As of today, Jim Graves is going to indefinitely suspend his campaign for Congress from the 6th District.
Translation: He is not running. He is dropping out of politics to concentrate on his family and his business.
Later this morning he will circulate a press release to this effect. But he says he will not take questions about it today, nor is he particularly interested in hearing from various Democrats who might want to talk him into changing his mind. In fact, his plan is to give no interviews for a month so the spotlight can shift to others who want to enter the race from which he is withdrawing.
Except one interview. Graves kindly reached out to me Thursday night to offer a brief interview and agreed that MinnPost could break the story this morning, a short time before his official statement is released. Here is what he told me:
“Basically, after all that’s gone on, and with Michele Bachmann now stepping down, I’ve been talking to my friends and family and frankly, the feeling is, ‘Mission Accomplished.’ She wasn’t representing the people of the 6th District appropriately, and now she won’t be representing them. There’s no way anyone could run and win who would be worse than Michele Bachmann. So we accomplished that task.”
I asked Graves if he was claiming credit for ending Bachmann’s political career, but he demurred. “I don’t know everything that went into her decision,” he said. “Clearly, it was going to be a competitive race. All through Memorial Day weekend, she was in the district, working the crowds. Obviously something happened to cause her to believe that she shouldn’t run again. We’re very happy she dropped out. The country can do better.”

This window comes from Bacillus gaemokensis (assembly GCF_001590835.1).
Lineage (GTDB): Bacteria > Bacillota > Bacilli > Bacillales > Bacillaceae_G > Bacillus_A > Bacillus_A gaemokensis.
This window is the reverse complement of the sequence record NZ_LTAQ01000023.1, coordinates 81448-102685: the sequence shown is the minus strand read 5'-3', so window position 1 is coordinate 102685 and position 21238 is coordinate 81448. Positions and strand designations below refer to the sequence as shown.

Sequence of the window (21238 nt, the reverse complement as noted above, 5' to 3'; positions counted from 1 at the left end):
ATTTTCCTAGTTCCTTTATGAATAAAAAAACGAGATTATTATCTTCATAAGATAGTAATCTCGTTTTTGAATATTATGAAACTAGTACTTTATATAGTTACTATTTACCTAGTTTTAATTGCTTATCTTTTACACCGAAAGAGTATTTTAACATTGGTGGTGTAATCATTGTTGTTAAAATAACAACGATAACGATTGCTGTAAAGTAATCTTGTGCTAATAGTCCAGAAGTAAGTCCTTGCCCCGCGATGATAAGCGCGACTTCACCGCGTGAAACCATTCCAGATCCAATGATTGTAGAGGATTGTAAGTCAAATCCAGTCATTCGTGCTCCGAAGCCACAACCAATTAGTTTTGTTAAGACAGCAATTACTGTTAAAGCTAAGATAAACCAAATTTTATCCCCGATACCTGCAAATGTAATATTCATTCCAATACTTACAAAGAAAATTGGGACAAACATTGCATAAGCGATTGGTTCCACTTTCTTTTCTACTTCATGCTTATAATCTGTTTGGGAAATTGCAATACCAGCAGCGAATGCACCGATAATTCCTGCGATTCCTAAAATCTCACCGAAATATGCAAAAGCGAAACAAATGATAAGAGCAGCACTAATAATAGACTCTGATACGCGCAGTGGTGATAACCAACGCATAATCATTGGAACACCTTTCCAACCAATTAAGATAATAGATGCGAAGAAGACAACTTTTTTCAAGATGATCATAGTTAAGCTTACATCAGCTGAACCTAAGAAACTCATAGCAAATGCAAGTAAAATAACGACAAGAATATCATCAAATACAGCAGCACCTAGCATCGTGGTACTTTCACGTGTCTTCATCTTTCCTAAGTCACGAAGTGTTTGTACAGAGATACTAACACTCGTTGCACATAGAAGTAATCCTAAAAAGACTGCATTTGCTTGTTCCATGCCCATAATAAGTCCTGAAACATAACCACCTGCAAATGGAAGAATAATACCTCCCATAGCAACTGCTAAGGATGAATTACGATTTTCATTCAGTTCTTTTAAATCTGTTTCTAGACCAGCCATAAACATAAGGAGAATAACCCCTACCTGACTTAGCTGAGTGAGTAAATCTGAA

As for his own future, he declined to make an absolute Shermanesque commitment never to run for office again, but he has no such plans.
“I’m not a politician; I’m a business guy,” he said. “Now there are zero things on my agenda that I feel a need to do in public life.”
Opposite of Bachmann’s approach
Graves said he entered his brief political fling hoping to emphasize three or four qualities and ideas that he felt were the opposite of Bachmann’s approach. Bachmann demonizes those with whom she disagrees. He believes in civility. Bachmann constantly misstates the facts. He believes in being careful and rigorous about the factual basis for the positions he advocates. Bachmann thrives on gridlock, believing that preventing the Democrats from accomplishing anything is goal enough. He believes in trying to find solutions to problems, even if you have to compromise with those advocating different solutions in order to make progress.
“I don’t think compromise is a dirty word,” Graves said. “It’s a great approach. You can never get a perfect deal.”
I asked Graves whether his decision was shaped by the emerging conventional wisdom that, while he had a fair shot at defeating Bachmann, he stood little chance against a less radical, divisive, fact-challenged Republican, because the 6th District has such a strong Republican lean. He didn’t exactly say yes or no. He emphasized that Amy Klobuchar has done very well in the district in both of her Senate races. She is a Democrat, but she offers a constructive approach.
He acknowledged that the national media, the national Democratic Party and the national liberal-donor base are going to be a lot less interested in who represents the 6th District of Minnesota now that Bachmann has removed herself. He said that the attention and support he received from far and wide was not about him. “I was just the guy who was running against her,” he said. “I’m humble enough to realize that.”
And now he isn’t running against her or anyone else. He is looking forward to life out of the limelight.